The Phantom of the Opera

The Phantom of the Opera

5.0 4

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The Phantom of the Opera 5 out of 5 based on 0 ratings. 4 reviews.
Guest More than 1 year ago
I’ve always LIKED Phantom rather as I like Cats. I felt it had some good songs and was a great show to attend, but I didn’t really want to sit and listen to it over and over. I’ve had the Original Cast Recording for 15 years and I doubt I’ve listened to it as many times. Maybe, I thought, the event really was the spectacle. The shows that I’m really passionate about (Les Miserables, Jesus Christ Superstar, Camelot) have characters that I can care deeply for. Before I get mugged by the army of “Phans”, let me confess that I’ve found that passion – here with the amazing Canadian Cast (which really means Rebecca Caine and Colm Wilkinson). I didn’t suspect that the ‘definitive’ recording was the reason I thought POTO a tad overrated. After all ALW wrote it to showcase Sarah Brightman (and I personally don’t have a problem with her) and Michael Crawford has a fine voice. I just felt no emotional attachment to anyone. It felt like watching a cartoon – no depth. When I found out that Wilkinson actually developed the role in workshop with the composer, was ALW’s first choice to play the part (but was already committed to Les Mis), and is the one performing “Music of the Night” on most of the “Best of Broadway”-type albums, I decided to give POTO another chance. All I can say is “WOW, so THAT’S what it’s all about”. Crawford’s voice may be more lyrical and technically perfect, but Wilkinson’s is far more powerful and expressive. It just grabs your heart. Erik is such a complex character, a boiling mixture of tender love, jealousy, generosity, possessiveness, rage, genius, hurt and self-loathing. With every note you know exactly what Colm’s Erik is feeling at that moment, and it always rings true emotionally. Unless you feel his deep hurt, you can’t sympathize with what it drives him to do. The point of the story is that Erik "had a heart that could have held the empire of the world.. but in the end, he had to content himself with a cellar”. Here is a Phantom that makes you believe that. “Music of the Night” is enthralling, “Point of No Return” captivating and the ending so poignant. Rebecca Caine has a lovely, clear voice and appears to effortlessly hit every note, a real joy to listen to. She is very believable both as a classically-trained singer and as an innocent who has some genuine affection for Erik as a mentor and father substitute. Byron Nease is pretty stiff as Raoul, but are we really supposed to care much about him anyway? I’ve only had this album for a month, but I’ve already played it far more than 15 times. I love it – a must have!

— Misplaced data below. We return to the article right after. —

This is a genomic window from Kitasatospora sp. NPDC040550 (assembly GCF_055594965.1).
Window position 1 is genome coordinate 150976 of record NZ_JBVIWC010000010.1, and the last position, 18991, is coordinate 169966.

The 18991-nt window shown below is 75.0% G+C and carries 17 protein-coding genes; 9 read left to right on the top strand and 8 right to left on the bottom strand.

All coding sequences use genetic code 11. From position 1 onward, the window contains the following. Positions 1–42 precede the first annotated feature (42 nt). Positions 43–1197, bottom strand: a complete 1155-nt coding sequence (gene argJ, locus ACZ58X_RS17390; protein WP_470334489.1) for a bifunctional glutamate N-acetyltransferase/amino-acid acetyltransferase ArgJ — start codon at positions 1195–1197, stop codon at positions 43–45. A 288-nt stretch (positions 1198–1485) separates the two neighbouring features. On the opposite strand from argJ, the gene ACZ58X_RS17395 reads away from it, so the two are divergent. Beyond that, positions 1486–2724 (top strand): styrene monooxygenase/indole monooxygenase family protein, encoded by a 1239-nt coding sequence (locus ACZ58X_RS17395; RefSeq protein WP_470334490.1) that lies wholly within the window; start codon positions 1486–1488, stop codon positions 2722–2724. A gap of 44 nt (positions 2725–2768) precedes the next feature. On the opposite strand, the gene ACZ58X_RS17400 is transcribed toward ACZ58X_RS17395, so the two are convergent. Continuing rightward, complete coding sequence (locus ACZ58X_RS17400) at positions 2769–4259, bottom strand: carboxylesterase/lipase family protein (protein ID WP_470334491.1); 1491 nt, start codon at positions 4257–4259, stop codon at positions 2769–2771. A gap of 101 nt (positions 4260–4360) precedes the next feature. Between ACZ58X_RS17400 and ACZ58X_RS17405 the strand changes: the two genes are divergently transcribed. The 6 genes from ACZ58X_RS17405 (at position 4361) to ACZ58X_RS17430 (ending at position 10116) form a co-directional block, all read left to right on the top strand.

Guest More than 1 year ago
All of the verision of the Phantom of the Opera are great.
Guest More than 1 year ago
This CD was my first introduction to the musical and to the FULL story for that matter! The only reason I bought this version instead of the Original London Cast was because I could afford to buy this version (at the time) and I haven't regreded buying this CD! Colm Wilkinson has a great voice for the stage and he was a great fit for the role of the phantom (even though I know several people who disagree with me) he hit the high notes and held them longer than I can hold my breath (I know that must seem a little pathetic)! Rebbeca Caine (Christine) has a crystal clear voice and she did a great job with both Colm (the Phantom) and Byron (Raoul) she did a great job! Byron Nease was an interesting choice for Raoul seeing that he sounds a little too heroic, don't get me wrong... he was great and I am always going to be the type of person who gives credit where credit is due! In the end this was my first incounter with these classic characters and their story and I thank them for doing such a wonderful job (THANK YOU SO MUCH)! P.S. The only thing that made me a little uneasy was the lack of emotion (after seeing the movie four times it's hard to match that kind of emotion), although I suppose that stage versions can't really afford too much emotion otherwise no one can hear them or understand them so I'm fine with the movie and the stage version!!!
Anonymous More than 1 year ago